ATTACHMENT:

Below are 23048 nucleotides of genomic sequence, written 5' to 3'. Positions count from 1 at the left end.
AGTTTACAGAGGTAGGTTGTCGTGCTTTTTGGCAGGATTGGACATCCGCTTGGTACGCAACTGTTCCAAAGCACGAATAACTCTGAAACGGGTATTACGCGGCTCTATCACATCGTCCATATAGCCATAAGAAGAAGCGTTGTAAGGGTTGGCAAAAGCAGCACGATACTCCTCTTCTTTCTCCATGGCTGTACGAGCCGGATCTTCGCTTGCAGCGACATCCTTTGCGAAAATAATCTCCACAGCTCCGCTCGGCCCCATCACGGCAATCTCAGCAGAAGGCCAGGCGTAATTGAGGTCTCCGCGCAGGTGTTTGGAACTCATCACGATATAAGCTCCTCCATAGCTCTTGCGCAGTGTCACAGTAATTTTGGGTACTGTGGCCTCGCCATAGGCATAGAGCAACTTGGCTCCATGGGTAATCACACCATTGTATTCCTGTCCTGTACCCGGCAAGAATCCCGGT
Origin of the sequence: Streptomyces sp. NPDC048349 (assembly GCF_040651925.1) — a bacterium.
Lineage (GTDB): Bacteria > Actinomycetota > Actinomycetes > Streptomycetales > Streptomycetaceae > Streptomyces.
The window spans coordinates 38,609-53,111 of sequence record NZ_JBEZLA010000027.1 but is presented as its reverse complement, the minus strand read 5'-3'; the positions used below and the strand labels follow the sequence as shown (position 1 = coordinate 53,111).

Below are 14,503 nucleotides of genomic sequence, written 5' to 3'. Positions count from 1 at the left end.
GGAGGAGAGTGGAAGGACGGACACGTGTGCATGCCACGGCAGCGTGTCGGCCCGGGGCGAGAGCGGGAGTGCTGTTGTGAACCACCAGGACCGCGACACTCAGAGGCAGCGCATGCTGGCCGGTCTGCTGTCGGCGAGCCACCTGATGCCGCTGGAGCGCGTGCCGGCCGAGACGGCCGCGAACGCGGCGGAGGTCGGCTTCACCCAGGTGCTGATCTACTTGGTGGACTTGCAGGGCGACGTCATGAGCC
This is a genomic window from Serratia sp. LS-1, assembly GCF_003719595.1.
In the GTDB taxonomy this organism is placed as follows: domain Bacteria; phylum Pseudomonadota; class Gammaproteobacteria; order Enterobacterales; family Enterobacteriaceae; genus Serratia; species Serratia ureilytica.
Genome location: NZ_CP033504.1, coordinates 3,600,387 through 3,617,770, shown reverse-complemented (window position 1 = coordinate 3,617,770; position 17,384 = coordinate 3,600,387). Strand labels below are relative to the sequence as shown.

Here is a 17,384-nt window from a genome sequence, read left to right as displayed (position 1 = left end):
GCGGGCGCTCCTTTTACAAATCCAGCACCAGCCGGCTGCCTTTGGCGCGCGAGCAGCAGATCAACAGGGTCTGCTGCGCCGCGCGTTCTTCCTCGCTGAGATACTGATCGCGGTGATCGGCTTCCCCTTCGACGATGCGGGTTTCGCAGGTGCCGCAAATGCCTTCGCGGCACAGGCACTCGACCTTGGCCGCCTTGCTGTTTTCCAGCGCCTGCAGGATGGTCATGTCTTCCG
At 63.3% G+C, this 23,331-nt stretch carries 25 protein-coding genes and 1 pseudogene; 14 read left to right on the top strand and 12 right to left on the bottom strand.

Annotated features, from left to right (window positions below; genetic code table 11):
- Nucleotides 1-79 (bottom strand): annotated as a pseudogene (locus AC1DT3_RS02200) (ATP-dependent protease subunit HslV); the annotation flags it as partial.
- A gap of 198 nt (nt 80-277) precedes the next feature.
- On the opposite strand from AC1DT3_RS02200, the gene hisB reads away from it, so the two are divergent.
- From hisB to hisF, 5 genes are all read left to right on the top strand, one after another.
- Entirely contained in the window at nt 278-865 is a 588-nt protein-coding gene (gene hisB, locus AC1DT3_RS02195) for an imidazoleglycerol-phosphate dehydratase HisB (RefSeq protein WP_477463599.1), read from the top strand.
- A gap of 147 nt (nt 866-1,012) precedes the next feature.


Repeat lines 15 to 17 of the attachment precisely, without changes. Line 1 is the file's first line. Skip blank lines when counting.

- Nucleotides 1-79 (bottom strand): annotated as a pseudogene (locus AC1DT3_RS02200) (ATP-dependent protease subunit HslV); the annotation flags it as partial.
- A gap of 198 nt (nt 80-277) precedes the next feature.
- On the opposite strand from AC1DT3_RS02200, the gene hisB reads away from it, so the two are divergent.